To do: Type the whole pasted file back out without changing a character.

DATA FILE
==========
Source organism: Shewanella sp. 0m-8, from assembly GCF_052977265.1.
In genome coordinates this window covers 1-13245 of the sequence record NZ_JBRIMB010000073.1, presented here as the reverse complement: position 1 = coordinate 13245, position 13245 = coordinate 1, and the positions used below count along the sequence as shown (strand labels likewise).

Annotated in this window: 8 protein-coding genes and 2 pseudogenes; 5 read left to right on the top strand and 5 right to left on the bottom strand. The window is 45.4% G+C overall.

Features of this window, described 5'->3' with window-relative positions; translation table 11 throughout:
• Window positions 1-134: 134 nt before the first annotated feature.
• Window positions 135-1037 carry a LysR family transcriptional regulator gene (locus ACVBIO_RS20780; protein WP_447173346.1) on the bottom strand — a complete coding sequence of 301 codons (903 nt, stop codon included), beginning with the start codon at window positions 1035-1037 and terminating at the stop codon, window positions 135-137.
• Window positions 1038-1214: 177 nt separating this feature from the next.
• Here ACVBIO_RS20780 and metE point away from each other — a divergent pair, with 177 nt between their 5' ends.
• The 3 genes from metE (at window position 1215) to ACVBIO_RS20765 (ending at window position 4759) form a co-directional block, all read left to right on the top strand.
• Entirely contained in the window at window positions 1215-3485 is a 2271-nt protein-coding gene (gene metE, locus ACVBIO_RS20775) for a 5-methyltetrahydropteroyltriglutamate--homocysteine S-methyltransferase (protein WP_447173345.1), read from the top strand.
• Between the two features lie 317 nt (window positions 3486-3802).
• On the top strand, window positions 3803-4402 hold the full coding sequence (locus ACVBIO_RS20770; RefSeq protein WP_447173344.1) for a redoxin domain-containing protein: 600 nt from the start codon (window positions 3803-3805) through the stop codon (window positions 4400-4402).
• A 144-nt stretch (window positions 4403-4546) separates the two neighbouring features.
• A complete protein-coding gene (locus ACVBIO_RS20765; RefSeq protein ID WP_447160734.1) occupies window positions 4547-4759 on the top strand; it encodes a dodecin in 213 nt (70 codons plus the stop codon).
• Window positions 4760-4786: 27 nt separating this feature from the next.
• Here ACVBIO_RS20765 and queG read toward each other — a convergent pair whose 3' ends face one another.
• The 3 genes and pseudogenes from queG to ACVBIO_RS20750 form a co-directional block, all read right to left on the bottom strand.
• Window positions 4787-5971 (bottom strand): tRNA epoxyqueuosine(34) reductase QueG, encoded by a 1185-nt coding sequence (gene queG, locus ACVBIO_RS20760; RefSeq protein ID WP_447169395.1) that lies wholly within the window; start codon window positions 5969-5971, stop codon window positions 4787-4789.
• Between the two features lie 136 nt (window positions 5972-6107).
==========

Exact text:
Source organism: Shewanella sp. 0m-8, from assembly GCF_052977265.1.
In genome coordinates this window covers 1-13245 of the sequence record NZ_JBRIMB010000073.1, presented here as the reverse complement: position 1 = coordinate 13245, position 13245 = coordinate 1, and the positions used below count along the sequence as shown (strand labels likewise).

Annotated in this window: 8 protein-coding genes and 2 pseudogenes; 5 read left to right on the top strand and 5 right to left on the bottom strand. The window is 45.4% G+C overall.

Features of this window, described 5'->3' with window-relative positions; translation table 11 throughout:
• Window positions 1-134: 134 nt before the first annotated feature.
• Window positions 135-1037 carry a LysR family transcriptional regulator gene (locus ACVBIO_RS20780; protein WP_447173346.1) on the bottom strand — a complete coding sequence of 301 codons (903 nt, stop codon included), beginning with the start codon at window positions 1035-1037 and terminating at the stop codon, window positions 135-137.
• Window positions 1038-1214: 177 nt separating this feature from the next.
• Here ACVBIO_RS20780 and metE point away from each other — a divergent pair, with 177 nt between their 5' ends.
• The 3 genes from metE (at window position 1215) to ACVBIO_RS20765 (ending at window position 4759) form a co-directional block, all read left to right on the top strand.
• Entirely contained in the window at window positions 1215-3485 is a 2271-nt protein-coding gene (gene metE, locus ACVBIO_RS20775) for a 5-methyltetrahydropteroyltriglutamate--homocysteine S-methyltransferase (protein WP_447173345.1), read from the top strand.
• Between the two features lie 317 nt (window positions 3486-3802).
• On the top strand, window positions 3803-4402 hold the full coding sequence (locus ACVBIO_RS20770; RefSeq protein WP_447173344.1) for a redoxin domain-containing protein: 600 nt from the start codon (window positions 3803-3805) through the stop codon (window positions 4400-4402).
• A 144-nt stretch (window positions 4403-4546) separates the two neighbouring features.
• A complete protein-coding gene (locus ACVBIO_RS20765; RefSeq protein ID WP_447160734.1) occupies window positions 4547-4759 on the top strand; it encodes a dodecin in 213 nt (70 codons plus the stop codon).
• Window positions 4760-4786: 27 nt separating this feature from the next.
• Here ACVBIO_RS20765 and queG read toward each other — a convergent pair whose 3' ends face one another.
• The 3 genes and pseudogenes from queG to ACVBIO_RS20750 form a co-directional block, all read right to left on the bottom strand.
• Window positions 4787-5971 (bottom strand): tRNA epoxyqueuosine(34) reductase QueG, encoded by a 1185-nt coding sequence (gene queG, locus ACVBIO_RS20760; RefSeq protein ID WP_447169395.1) that lies wholly within the window; start codon window positions 5969-5971, stop codon window positions 4787-4789.
• Between the two features lie 136 nt (window positions 5972-6107).